Learning how to extend #RStudio by reading books

December 17, 2016
By

(This article was first published on Blog of Statistical Estimation, and kindly contributed to R-bloggers)

This post is part of a series of “learning everything with R: An R book list”. You can clink on this link to see other relevant posts.

RStudio probably is the most popular interface to use R. But it definitely does not just serve as a code editor (thanks to the RStudio team!). Its ability has been extended so much beyond what we can think of. In this post, we would like to tell you how we can extend RStudio to do much more than just R programming and code editing. Best of it, there have been books coming out to provide you with step-by-step procedures. Let’s see what they are!

Writing publications with RStudio

RStudio has implemented markdown (so-called R markdown when used in RStudio) in their interface to weave together narrative text and code. This makes RStudio capable of producing elegantly formatted static and dynamic output formats including HTML, PDF, MS Word, Beamer, HTML5 slides, Tufte-style handouts, books, dashboards, shiny applications, scientific articles, web sites, and more. Yihui Xie, the main R markdown relevant package developer, has written several books as follows about how to use R markdown to write your own publication with RStudio.

Book Cover Extracted summary
Book Title:
Dynamic Documents with R and knitr

Author: Yihui Xie
This book makes writing statistical reports easier by integrating
computing directly with reporting. Reports range from homework,
projects, exams, books, blogs, and web pages to virtually any
documents related to statistical graphics, computing, and data analysis.
Book Title: bookdown:
Authoring Books and Technical Documents with R Markdown

Author: Yihui Xie
This book introduces bookdown to make your workflow of writing
books technically easy, visually pleasant to view, fun to interact
with the book, convenient to navigate through the book, and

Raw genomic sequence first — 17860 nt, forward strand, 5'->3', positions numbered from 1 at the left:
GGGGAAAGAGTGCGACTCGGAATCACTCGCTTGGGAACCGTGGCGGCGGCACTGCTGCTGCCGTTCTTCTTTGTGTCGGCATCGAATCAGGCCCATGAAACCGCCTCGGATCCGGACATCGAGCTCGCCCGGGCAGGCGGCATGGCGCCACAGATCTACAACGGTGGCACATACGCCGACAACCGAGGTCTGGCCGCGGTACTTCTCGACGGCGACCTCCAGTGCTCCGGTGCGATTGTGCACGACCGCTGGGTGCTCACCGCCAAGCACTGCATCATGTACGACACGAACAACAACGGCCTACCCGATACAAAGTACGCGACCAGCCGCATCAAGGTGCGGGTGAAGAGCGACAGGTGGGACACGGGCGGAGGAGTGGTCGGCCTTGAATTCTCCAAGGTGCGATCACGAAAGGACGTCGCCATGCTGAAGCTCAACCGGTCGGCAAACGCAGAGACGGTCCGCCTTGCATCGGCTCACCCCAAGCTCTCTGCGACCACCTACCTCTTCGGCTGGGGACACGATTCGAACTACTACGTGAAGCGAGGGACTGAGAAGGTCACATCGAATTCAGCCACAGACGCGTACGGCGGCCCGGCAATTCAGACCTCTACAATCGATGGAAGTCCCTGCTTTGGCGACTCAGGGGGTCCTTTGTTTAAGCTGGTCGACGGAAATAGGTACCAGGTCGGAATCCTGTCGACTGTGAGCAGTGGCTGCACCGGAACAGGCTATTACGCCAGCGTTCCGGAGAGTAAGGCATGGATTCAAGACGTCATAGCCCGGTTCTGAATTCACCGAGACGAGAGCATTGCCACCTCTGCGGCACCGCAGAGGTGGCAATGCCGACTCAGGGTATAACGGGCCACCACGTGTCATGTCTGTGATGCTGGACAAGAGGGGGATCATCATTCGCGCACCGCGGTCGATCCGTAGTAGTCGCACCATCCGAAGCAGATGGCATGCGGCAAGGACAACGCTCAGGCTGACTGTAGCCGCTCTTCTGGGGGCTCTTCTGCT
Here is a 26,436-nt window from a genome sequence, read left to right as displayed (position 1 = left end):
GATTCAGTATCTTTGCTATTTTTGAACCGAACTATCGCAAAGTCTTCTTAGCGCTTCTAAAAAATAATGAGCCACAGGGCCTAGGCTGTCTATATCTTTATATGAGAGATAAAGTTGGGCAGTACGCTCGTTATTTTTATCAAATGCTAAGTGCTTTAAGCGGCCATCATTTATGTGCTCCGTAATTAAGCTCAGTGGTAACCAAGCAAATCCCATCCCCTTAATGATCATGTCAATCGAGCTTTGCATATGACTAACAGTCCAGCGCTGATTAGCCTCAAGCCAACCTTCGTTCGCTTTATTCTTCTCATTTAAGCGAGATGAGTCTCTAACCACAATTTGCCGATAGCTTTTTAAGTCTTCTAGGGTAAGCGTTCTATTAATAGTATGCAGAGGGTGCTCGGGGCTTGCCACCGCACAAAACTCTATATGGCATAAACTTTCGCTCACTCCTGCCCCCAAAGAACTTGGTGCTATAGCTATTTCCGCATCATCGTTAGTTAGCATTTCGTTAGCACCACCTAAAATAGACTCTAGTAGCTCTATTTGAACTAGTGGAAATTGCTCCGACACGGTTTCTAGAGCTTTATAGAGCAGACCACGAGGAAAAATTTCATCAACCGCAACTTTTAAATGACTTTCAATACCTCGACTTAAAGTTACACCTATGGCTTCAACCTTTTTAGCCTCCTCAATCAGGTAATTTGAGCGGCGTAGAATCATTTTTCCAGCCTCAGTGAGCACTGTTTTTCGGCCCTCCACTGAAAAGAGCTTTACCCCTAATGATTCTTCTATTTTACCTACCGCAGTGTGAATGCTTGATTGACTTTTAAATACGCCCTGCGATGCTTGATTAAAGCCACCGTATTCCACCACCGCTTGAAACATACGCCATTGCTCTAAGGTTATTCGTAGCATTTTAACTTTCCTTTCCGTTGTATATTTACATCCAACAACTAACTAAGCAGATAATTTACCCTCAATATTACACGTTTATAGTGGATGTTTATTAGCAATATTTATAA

straightforward for readers to contribute or leave feedback to
the book author(s).

Doing version control: Connecting to Github with RStudio

Github has been a very popular tool for doing version control when writing your own R packages. Rather than using the desktop version of Github, RStudio actually can do this within its interface without installing other software. You can find how in the following books. A cheat sheet from RStudio also gives you a quick overview.

Book Cover Extracted summary
Book Title: R packages
Author: Hadley Wickham
This book shows you how to bundle reusable R functions, sample
data, and documentation together by applying author Hadley
Wickham’s package development philosophy.
Book Title: Mastering RStudio
Develop, Communicate, and Collaborate with R
Author: Julian Hillebrand, Maximilian H. Nierhoff
This book teaches you how to collaborate with others including
exploring how to use Git and GitHub and how to build your own
packages to ensure top quality results. Finally, we put it all
together in an interactive dashboard written with R.

Making web applications with RStudio

Finally, RStudio offers a very unique tool that greatly helps increase users in R: Shiny, which turns your statistics analysis into interactive web applications. Statistics is not just math or coding but vivid visualization through a simple click-and-point on your device. The following books might help build a good foundation for using Shiny.

Book Cover Extracted summary
Book Title: Web Application Development with R using Shiny (2nd)
Author: Chris Beeley
This book will guide you through basic data management and
analysis with R through your first Shiny application, and
then show you how to integrate Shiny applications with your
own web pages.
Book Title: Learning Shiny
Author: Hernán G. Resnizky
This book walks you through the integration of Shiny with R
in general and view the different visualization possibilities
out there. Finally, you will put your skills to the test and
create your first web application!

Notice that the information above is directly collected from the publisher website and we just summarize it for you. Further details about these books can be assessed by clicking the book title links to the book publisher.

This book list will continuously be updated. If you read this post via R Blogger, remember to go to original post for updates.

Happy learning R and hope you enjoy the book list above! You are welcome to leave comments about what we missed about the book list or the ability that RStudio can extend.

Page last updated on 17 Dec. 2016.

To leave a comment for the author, please follow the link and comment on their blog: Blog of Statistical Estimation.

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